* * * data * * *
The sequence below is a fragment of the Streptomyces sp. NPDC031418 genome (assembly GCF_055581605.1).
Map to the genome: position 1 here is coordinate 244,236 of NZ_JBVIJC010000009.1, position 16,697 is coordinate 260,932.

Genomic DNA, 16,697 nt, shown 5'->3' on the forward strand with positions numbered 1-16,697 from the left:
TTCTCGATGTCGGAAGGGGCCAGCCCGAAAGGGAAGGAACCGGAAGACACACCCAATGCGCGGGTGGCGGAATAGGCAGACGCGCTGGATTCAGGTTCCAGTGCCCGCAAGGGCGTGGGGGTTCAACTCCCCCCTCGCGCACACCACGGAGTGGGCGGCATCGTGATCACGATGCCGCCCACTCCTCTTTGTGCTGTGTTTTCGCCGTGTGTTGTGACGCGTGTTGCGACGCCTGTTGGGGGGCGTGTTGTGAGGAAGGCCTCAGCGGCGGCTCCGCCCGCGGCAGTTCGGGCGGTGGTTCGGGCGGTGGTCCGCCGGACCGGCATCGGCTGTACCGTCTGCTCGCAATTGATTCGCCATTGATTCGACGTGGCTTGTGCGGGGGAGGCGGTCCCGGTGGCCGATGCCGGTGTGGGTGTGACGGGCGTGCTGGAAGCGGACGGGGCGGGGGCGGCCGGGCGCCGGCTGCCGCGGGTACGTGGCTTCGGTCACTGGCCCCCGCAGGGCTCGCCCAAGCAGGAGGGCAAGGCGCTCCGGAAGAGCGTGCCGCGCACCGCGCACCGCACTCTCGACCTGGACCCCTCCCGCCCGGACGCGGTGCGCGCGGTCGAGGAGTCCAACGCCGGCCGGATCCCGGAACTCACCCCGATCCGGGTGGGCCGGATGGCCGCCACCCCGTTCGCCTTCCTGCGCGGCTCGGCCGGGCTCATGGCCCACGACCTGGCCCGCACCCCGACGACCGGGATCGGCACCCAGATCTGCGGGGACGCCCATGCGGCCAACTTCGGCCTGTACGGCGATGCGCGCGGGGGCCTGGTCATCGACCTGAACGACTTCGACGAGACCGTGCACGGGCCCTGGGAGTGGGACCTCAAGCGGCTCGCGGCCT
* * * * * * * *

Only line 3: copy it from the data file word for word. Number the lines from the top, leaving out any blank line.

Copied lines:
Genomic DNA, 16,697 nt, shown 5'->3' on the forward strand with positions numbered 1-16,697 from the left: